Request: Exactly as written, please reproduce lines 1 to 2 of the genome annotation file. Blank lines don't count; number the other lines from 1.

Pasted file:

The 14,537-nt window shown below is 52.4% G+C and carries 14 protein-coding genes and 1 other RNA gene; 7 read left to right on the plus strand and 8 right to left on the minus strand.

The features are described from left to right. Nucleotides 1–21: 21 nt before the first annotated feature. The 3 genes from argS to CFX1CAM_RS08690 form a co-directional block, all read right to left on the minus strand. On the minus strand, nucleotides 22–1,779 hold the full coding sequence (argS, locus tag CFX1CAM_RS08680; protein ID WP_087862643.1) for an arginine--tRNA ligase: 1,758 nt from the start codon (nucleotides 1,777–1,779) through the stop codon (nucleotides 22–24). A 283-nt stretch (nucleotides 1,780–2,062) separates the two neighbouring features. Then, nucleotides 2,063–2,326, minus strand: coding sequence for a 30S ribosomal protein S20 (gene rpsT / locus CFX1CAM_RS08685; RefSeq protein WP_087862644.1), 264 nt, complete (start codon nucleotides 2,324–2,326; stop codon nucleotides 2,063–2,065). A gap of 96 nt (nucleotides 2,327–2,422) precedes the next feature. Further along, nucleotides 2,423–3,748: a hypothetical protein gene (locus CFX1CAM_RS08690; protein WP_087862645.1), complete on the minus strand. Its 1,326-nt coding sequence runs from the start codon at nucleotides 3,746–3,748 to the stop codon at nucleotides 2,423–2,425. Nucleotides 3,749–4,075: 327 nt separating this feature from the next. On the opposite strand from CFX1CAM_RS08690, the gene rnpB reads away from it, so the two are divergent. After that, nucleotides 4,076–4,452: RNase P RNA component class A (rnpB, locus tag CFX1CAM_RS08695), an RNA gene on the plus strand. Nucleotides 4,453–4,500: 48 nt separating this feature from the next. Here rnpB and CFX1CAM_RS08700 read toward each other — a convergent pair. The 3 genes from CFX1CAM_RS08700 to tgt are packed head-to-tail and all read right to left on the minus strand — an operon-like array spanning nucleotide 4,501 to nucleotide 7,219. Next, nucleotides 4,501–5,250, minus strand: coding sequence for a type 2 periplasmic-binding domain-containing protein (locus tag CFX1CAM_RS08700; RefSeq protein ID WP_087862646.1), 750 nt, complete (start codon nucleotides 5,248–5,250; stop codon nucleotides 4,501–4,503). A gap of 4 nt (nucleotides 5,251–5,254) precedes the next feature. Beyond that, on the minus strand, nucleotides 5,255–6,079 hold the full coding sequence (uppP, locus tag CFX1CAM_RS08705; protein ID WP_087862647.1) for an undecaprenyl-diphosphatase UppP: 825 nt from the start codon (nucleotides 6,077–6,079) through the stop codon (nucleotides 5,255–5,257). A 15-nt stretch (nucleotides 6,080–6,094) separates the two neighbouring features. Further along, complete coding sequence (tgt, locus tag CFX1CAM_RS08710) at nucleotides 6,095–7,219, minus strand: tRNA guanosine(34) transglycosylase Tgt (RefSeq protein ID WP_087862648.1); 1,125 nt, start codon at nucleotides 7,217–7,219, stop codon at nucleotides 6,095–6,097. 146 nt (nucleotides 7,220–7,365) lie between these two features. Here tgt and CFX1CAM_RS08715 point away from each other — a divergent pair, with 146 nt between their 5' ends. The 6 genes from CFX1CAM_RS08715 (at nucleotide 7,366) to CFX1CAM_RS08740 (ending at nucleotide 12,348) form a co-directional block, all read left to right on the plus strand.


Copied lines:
The 14,537-nt window shown below is 52.4% G+C and carries 14 protein-coding genes and 1 other RNA gene; 7 read left to right on the plus strand and 8 right to left on the minus strand.

The features are described from left to right. Nucleotides 1–21: 21 nt before the first annotated feature. The 3 genes from argS to CFX1CAM_RS08690 form a co-directional block, all read right to left on the minus strand. On the minus strand, nucleotides 22–1,779 hold the full coding sequence (argS, locus tag CFX1CAM_RS08680; protein ID WP_087862643.1) for an arginine--tRNA ligase: 1,758 nt from the start codon (nucleotides 1,777–1,779) through the stop codon (nucleotides 22–24). A 283-nt stretch (nucleotides 1,780–2,062) separates the two neighbouring features. Then, nucleotides 2,063–2,326, minus strand: coding sequence for a 30S ribosomal protein S20 (gene rpsT / locus CFX1CAM_RS08685; RefSeq protein WP_087862644.1), 264 nt, complete (start codon nucleotides 2,324–2,326; stop codon nucleotides 2,063–2,065). A gap of 96 nt (nucleotides 2,327–2,422) precedes the next feature. Further along, nucleotides 2,423–3,748: a hypothetical protein gene (locus CFX1CAM_RS08690; protein WP_087862645.1), complete on the minus strand. Its 1,326-nt coding sequence runs from the start codon at nucleotides 3,746–3,748 to the stop codon at nucleotides 2,423–2,425. Nucleotides 3,749–4,075: 327 nt separating this feature from the next. On the opposite strand from CFX1CAM_RS08690, the gene rnpB reads away from it, so the two are divergent. After that, nucleotides 4,076–4,452: RNase P RNA component class A (rnpB, locus tag CFX1CAM_RS08695), an RNA gene on the plus strand. Nucleotides 4,453–4,500: 48 nt separating this feature from the next. Here rnpB and CFX1CAM_RS08700 read toward each other — a convergent pair. The 3 genes from CFX1CAM_RS08700 to tgt are packed head-to-tail and all read right to left on the minus strand — an operon-like array spanning nucleotide 4,501 to nucleotide 7,219. Next, nucleotides 4,501–5,250, minus strand: coding sequence for a type 2 periplasmic-binding domain-containing protein (locus tag CFX1CAM_RS08700; RefSeq protein ID WP_087862646.1), 750 nt, complete (start codon nucleotides 5,248–5,250; stop codon nucleotides 4,501–4,503). A gap of 4 nt (nucleotides 5,251–5,254) precedes the next feature. Beyond that, on the minus strand, nucleotides 5,255–6,079 hold the full coding sequence (uppP, locus tag CFX1CAM_RS08705; protein ID WP_087862647.1) for an undecaprenyl-diphosphatase UppP: 825 nt from the start codon (nucleotides 6,077–6,079) through the stop codon (nucleotides 5,255–5,257). A 15-nt stretch (nucleotides 6,080–6,094) separates the two neighbouring features. Further along, complete coding sequence (tgt, locus tag CFX1CAM_RS08710) at nucleotides 6,095–7,219, minus strand: tRNA guanosine(34) transglycosylase Tgt (RefSeq protein ID WP_087862648.1); 1,125 nt, start codon at nucleotides 7,217–7,219, stop codon at nucleotides 6,095–6,097. 146 nt (nucleotides 7,220–7,365) lie between these two features. Here tgt and CFX1CAM_RS08715 point away from each other — a divergent pair, with 146 nt between their 5' ends. The 6 genes from CFX1CAM_RS08715 (at nucleotide 7,366) to CFX1CAM_RS08740 (ending at nucleotide 12,348) form a co-directional block, all read left to right on the plus strand.